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Skull Suture Fusion (Research Video)

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Apollo
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I'm sure you're familiar with images like this showing the increasing interdigitation of the midpalatal suture with advancing age. I imagine something similar occurs in other craniofacial sutures. So I think it's an over-simplification to just call a suture open or closed. There seems to be a spectrum with reducing mobility from bones essentially held together by connective tissue to bony entanglement to outright obliteration/ossification. Do you think this is a one-way progression, or could the body signal to reverse and become less interdigitated? Dr. Moon thinks the MSE causes some biological demineralization of midpalatal linkages, but also some mechanical breakage, depending on the rate of expansion. It also seems to mobilize other surrounding sutures. Can something similar be a achieved without the force of a bone-anchored expander pulling them apart, when even that fails sometimes?

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Posted : 26/06/2021 3:01 pm
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Posted by: @apollo

I'm sure you're familiar with images like this showing the increasing interdigitation of the midpalatal suture with advancing age. I imagine something similar occurs in other craniofacial sutures. So I think it's an over-simplification to just call a suture open or closed. There seems to be a spectrum with reducing mobility from bones essentially held together by connective tissue to bony entanglement to outright obliteration/ossification. Do you think this is a one-way progression, or could the body signal to reverse and become less interdigitated? Dr. Moon thinks the MSE causes some biological demineralization of midpalatal linkages, but also some mechanical breakage, depending on the rate of expansion. It also seems to mobilize other surrounding sutures. Can something similar be a achieved without the force of a bone-anchored expander pulling them apart, when even that fails sometimes?

@apollo

You are right that it is an oversimplification to call the sutures open or closed as the sutures go through stages of development and closing. I will have to experiment with how to phrase it: Healthy sutures vs sutures that are pathological/ossified/obliterated/ankylosis.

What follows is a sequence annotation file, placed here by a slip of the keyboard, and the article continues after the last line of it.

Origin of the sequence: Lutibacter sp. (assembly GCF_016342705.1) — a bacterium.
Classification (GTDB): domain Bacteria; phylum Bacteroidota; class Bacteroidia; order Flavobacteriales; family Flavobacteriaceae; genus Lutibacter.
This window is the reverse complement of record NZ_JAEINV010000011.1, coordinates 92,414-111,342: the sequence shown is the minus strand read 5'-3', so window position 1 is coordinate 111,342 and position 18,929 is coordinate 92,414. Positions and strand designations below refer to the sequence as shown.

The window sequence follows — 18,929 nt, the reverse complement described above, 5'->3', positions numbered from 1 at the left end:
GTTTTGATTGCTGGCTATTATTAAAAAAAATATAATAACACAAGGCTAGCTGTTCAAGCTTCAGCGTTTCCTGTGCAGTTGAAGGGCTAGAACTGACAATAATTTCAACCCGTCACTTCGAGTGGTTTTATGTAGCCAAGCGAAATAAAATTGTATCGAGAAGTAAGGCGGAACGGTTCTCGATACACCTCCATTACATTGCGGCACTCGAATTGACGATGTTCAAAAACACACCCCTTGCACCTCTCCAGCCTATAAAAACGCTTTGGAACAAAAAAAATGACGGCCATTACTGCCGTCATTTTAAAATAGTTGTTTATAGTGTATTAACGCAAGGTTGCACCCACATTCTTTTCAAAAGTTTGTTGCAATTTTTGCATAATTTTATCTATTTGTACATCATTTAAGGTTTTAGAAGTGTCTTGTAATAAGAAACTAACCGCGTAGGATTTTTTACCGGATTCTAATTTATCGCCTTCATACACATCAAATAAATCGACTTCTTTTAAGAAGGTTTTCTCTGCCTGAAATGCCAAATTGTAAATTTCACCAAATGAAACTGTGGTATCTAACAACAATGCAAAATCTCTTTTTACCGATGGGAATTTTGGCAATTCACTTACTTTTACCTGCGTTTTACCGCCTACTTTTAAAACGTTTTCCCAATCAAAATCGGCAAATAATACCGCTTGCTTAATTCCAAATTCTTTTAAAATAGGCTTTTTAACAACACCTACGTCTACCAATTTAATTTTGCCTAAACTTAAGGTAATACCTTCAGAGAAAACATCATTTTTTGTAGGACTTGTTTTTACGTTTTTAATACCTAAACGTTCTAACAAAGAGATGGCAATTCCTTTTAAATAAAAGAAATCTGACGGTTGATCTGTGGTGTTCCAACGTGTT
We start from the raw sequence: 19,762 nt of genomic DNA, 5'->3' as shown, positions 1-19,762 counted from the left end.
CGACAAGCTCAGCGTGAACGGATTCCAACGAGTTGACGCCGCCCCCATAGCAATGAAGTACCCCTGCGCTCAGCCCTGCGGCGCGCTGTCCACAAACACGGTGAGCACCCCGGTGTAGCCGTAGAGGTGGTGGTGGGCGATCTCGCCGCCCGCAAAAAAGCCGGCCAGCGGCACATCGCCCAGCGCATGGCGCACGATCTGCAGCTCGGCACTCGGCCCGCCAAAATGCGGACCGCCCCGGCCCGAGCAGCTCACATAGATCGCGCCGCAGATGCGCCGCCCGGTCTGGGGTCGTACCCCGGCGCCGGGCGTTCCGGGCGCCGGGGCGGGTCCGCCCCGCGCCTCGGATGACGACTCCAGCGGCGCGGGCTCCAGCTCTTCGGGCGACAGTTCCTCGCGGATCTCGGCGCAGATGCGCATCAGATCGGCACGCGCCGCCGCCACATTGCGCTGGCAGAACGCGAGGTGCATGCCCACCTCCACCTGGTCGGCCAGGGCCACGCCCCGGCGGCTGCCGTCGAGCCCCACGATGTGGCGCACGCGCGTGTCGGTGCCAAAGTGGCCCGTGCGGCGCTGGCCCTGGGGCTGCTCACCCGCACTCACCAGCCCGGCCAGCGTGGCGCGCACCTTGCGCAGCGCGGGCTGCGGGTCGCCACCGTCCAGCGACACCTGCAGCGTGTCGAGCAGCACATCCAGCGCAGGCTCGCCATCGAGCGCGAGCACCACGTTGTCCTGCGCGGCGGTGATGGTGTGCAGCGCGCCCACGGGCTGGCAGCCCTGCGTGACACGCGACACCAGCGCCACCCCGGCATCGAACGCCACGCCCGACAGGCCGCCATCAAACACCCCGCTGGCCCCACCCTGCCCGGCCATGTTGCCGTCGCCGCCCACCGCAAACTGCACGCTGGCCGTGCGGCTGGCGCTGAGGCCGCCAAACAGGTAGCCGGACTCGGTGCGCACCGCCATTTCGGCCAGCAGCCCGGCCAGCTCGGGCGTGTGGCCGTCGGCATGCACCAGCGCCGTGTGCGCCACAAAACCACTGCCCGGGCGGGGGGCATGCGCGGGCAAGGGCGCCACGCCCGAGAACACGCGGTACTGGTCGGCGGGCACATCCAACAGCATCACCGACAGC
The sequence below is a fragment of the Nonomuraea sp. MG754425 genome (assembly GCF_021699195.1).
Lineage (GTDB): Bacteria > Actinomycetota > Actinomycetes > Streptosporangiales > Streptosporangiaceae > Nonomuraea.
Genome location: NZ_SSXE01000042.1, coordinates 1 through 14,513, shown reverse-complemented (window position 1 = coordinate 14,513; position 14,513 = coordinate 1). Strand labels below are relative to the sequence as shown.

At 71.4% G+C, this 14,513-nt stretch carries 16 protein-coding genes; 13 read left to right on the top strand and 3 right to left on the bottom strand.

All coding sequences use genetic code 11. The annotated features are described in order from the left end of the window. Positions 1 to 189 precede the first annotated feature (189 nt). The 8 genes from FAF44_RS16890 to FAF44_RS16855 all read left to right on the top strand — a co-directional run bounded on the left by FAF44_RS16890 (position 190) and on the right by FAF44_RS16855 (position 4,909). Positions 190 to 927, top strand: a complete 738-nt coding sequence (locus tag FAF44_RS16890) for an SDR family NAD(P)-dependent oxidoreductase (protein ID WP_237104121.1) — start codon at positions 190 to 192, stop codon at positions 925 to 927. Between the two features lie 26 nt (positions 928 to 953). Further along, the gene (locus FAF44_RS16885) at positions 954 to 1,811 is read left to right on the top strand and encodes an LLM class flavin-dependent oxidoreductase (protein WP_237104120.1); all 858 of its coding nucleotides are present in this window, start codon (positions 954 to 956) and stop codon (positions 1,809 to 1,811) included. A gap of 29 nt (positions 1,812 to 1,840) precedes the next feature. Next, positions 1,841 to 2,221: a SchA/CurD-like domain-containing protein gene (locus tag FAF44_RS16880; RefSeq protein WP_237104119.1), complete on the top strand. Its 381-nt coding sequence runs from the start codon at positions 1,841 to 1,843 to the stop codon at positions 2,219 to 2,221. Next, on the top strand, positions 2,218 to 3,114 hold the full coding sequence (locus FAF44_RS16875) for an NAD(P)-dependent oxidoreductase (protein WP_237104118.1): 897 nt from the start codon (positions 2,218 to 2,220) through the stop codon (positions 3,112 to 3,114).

Although the interdigitation decreases mobility of the bones, I believe that there is still enough mobility in there to get everything open if using oscillating force. Especially if the force isn't in directions that are hindered by interdigitation. Taking the mid palatal suture for example: While the side-to-side motion may be somewhat restricted, the up-down motion is not. The restoration of healthy craniosacral rhythm should accomplish the demineralization we are looking for, and I have little doubt that the interdigitated segments of bone can and will remodel to allow for movement and to set into new relative positions.

For the mid-palatal especially this seems likely, as the vomer comes down on top of the mid-palatal and the vomer/ethmoid connect into the dura mater sheath which is said to move heavily during craniosacral motion. So the mid-palatal ridge should gently rock up and down, keeping it open and able to remodel.

To further clarify - from the side in pictures it may look as if the parietal and temporal bones form a clean dome, when in actuality the parietal slides under the temporal and allows movement. A similar situation is true for the frontal and parietal.

So the movement we are looking for at most sutures is not to have them move directly in opposition to their interdigitation, but to have them flex against eachother perpendicular or at some angle to the interdigitation. This will prevent/reverse ossification; the interdigitation will remain as a feature of the mature suture, but the suture can function as a growth site and the interdigitated bone will remodel as needed.

I'll post some pictures here and continue in my next post

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Topic starter Posted : 27/06/2021 11:04 pm
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Posted by: @apollo

Dr. Moon thinks the MSE causes some biological demineralization of midpalatal linkages, but also some mechanical breakage, depending on the rate of expansion. It also seems to mobilize other surrounding sutures. Can something similar be a achieved without the force of a bone-anchored expander pulling them apart, when even that fails sometimes?

I think everyone would be familiar with the concept of flexing something back and forth repeatedly until it becomes pliable so that you can actually break it apart. Like a thick piece of cardboard or even a piece of aluminum like a paperclip - you bend it back and forth until the material getting bent softens enough to actually snap off.